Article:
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Newsletter: April 2014

Research Update: April 2014 Study Finds No Evidence Firewise Lowers Suppression Costs While Firewise helps to increase homeowner and firefighter safety, our study finds no evidence of a relationship between wildfire suppression costs and Firewise participation. Local Responses to Wildfire Risks Are Limited These eight case studies highlight that most western communities are doing little […]

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In the news:

…In a series of presentations at the Colorado Wildland Fire Conference in Glenwood Springs this week, Rasker, head of the Montana-based research group Headwaters Economics, discussed a controversial aspect of limiting fire devastation in the West. Everything is increasing — from length of fire seasons to temperatures — and the only thing humans can limit is development in Colorado’s wildfire zones, Rasker said…

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In the news:

…You may be asking, “Non-labor what?” Non-labor income includes things like investment and retirement income, and medical or economic hardship payments. Headwaters Economics recently released an in-depth study of non-labor income across the West to better understand how it affects communities…

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In the news:

…Missing from serious consideration is what some experts consider the most effective solution going forward: restricting building in fire-prone zones. What hasn't been tried is controlling development," Ray Rasker, executive director of Headwaters Economics in Bozeman, Mont., said during a panel discussion on fire and the future of the wildland-urban interface Friday at the University of Colorado Denver's School of Public Affairs…

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In the news:

…Chris Mehl, the policy director at Headwaters Economics, an economic think tank that studies the cost of wildfires, says it's good that Washington is looking for a change. "But I would argue that ... also may miss the boat if that's the only discussion rather than the future larger expenses. Mehl says the cost of fire suppression has gone from $1 billion a year on average in the 1990s to $3 billion a year this decade. And the bigger trends are all wrong, too…

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Newsletter: March 2014

Research Update: March 2014 Non-Labor Income: Strong and Growing Across the West, non-labor income makes up 34 percent of total personal income; and it is growing, representing 60 percent of net personal income growth in the last decade. Our research, sortable data table, and interactive graphics explore what this important source of income means for […]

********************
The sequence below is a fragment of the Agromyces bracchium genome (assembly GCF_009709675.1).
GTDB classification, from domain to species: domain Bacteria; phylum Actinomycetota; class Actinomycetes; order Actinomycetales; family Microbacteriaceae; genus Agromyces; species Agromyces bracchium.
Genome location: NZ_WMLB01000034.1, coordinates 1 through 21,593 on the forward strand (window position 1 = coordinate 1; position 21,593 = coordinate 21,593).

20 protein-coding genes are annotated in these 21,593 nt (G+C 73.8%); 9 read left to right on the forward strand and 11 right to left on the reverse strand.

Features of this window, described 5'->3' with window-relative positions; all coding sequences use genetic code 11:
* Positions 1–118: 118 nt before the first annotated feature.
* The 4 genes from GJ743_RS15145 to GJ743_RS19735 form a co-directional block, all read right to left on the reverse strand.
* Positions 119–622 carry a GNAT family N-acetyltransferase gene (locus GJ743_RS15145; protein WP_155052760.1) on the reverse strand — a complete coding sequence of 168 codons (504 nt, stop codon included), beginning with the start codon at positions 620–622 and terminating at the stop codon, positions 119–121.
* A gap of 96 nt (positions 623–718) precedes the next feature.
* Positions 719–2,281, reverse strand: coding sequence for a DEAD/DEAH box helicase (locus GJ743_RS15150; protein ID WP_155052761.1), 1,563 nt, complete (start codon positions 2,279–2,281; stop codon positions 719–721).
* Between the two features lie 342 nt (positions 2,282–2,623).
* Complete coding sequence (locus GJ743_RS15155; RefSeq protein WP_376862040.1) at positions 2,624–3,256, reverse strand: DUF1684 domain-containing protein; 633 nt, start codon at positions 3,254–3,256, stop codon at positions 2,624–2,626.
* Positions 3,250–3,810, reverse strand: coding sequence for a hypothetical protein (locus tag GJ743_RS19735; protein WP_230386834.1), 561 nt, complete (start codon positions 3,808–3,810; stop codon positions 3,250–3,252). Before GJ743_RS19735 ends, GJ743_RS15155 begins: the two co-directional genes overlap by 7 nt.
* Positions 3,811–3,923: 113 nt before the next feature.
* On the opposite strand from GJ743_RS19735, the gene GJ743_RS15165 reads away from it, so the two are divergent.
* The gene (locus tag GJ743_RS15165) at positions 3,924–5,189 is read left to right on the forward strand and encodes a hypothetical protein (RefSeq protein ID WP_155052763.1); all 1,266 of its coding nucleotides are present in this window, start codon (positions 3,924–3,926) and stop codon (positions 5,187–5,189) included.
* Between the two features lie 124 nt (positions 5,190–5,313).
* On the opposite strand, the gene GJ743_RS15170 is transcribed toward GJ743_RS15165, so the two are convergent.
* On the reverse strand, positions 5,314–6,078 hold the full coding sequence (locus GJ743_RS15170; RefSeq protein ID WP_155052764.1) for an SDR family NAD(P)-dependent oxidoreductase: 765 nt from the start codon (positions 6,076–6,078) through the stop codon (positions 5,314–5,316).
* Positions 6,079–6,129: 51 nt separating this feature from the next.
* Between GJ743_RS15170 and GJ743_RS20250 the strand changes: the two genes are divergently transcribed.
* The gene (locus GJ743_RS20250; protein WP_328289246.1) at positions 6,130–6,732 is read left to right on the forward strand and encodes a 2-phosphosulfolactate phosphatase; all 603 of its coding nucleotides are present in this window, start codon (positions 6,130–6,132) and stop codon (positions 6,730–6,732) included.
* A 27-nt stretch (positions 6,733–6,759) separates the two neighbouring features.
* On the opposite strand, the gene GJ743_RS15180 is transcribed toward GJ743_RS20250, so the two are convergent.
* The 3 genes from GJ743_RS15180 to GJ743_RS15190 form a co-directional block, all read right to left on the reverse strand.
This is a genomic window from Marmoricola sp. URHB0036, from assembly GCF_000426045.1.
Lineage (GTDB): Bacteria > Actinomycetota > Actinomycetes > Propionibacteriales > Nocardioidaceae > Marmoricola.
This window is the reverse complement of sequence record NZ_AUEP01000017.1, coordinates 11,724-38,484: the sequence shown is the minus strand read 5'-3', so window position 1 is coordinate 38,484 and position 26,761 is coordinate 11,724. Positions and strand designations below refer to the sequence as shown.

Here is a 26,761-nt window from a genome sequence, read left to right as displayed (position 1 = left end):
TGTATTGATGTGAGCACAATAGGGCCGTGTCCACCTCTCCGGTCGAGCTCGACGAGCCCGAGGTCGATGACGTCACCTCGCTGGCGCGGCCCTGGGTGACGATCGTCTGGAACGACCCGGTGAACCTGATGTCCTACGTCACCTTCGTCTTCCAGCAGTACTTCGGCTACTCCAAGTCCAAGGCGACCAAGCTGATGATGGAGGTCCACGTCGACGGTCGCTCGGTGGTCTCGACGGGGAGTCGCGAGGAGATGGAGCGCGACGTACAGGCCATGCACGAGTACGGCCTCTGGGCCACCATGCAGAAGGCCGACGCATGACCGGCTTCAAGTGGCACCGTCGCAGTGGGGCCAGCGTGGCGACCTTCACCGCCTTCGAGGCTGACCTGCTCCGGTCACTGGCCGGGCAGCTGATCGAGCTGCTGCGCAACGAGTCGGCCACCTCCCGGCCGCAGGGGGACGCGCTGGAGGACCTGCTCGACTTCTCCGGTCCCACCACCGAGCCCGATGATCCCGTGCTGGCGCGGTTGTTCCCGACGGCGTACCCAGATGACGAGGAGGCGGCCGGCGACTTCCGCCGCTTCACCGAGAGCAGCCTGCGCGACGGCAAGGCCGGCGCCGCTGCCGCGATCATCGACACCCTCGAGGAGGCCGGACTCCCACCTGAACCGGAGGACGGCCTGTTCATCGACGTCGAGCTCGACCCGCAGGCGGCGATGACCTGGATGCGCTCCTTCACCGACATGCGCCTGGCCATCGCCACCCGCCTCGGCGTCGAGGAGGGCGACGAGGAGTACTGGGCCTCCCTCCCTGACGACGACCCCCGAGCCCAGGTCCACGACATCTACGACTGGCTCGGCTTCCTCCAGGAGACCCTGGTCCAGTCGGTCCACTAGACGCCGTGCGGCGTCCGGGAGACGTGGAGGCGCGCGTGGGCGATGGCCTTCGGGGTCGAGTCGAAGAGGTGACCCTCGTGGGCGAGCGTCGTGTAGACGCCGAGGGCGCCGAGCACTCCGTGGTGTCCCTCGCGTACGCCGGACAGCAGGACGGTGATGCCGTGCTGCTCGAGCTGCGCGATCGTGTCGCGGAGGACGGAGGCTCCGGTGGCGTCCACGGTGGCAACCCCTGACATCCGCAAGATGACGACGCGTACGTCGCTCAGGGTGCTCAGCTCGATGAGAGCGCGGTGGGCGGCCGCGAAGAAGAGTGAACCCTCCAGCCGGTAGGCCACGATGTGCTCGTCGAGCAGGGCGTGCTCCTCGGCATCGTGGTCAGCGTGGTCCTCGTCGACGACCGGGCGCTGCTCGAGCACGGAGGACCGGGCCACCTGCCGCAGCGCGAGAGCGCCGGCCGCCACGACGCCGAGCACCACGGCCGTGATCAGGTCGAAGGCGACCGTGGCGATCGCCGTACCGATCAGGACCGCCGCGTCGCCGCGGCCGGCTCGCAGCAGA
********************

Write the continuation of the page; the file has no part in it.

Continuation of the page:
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In the news:

In real dollar terms, adjusted for inflation, the Forest Service and Interior Department spent an average of $1.4 billion in annual wildfire protection from 1991 to 1999, according to a report by Headwaters Economics, a nonprofit research group. But that spending has more than doubled — from 2002 to 2012, the agencies spent an average of $3.5 billion to fight wildfires...

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In the news:

…Also almost certain to grow is the cost of battling wildfires. National costs have averaged $1.8 billion annually for the past five years, and the 2012 fire season was among the most expensive on record for many regions and states, according to Headwater Economics, a nonprofit research group. But if just half of the private lands near public forests are developed in the future, annual firefighting costs "could explode to between $2.3 and $4.3 billion," said Headwaters. By comparison, the Forest Service's total average annual budget is $5.5 billion. of which $2.1 billion is used for firefighting…

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In the news:

Montana is missing out on the tax windfall provided by the oil and gas boom in the eastern half of the state, according to a local nonprofit research group. A report by Headwaters Economics looked at seven major oil-producing states and compared tax revenue from wells that use horizontal drilling and hydraulic fracturing technology, which are also known as “unconventional” wells…

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In the news: ...Rasker’s “firetopia” may be a distant dream, yet he’s hopeful as he moves into the next phase: distilling and prioritizing forum outputs into palatable policy propositions, then presenting them to lawmakers in Washington, D.C., spring. “As long as we’re talking about the 84 percent, as long as we’re finally talking about the undeveloped portion of the WUI,” Rasker said, “we’re making progress.”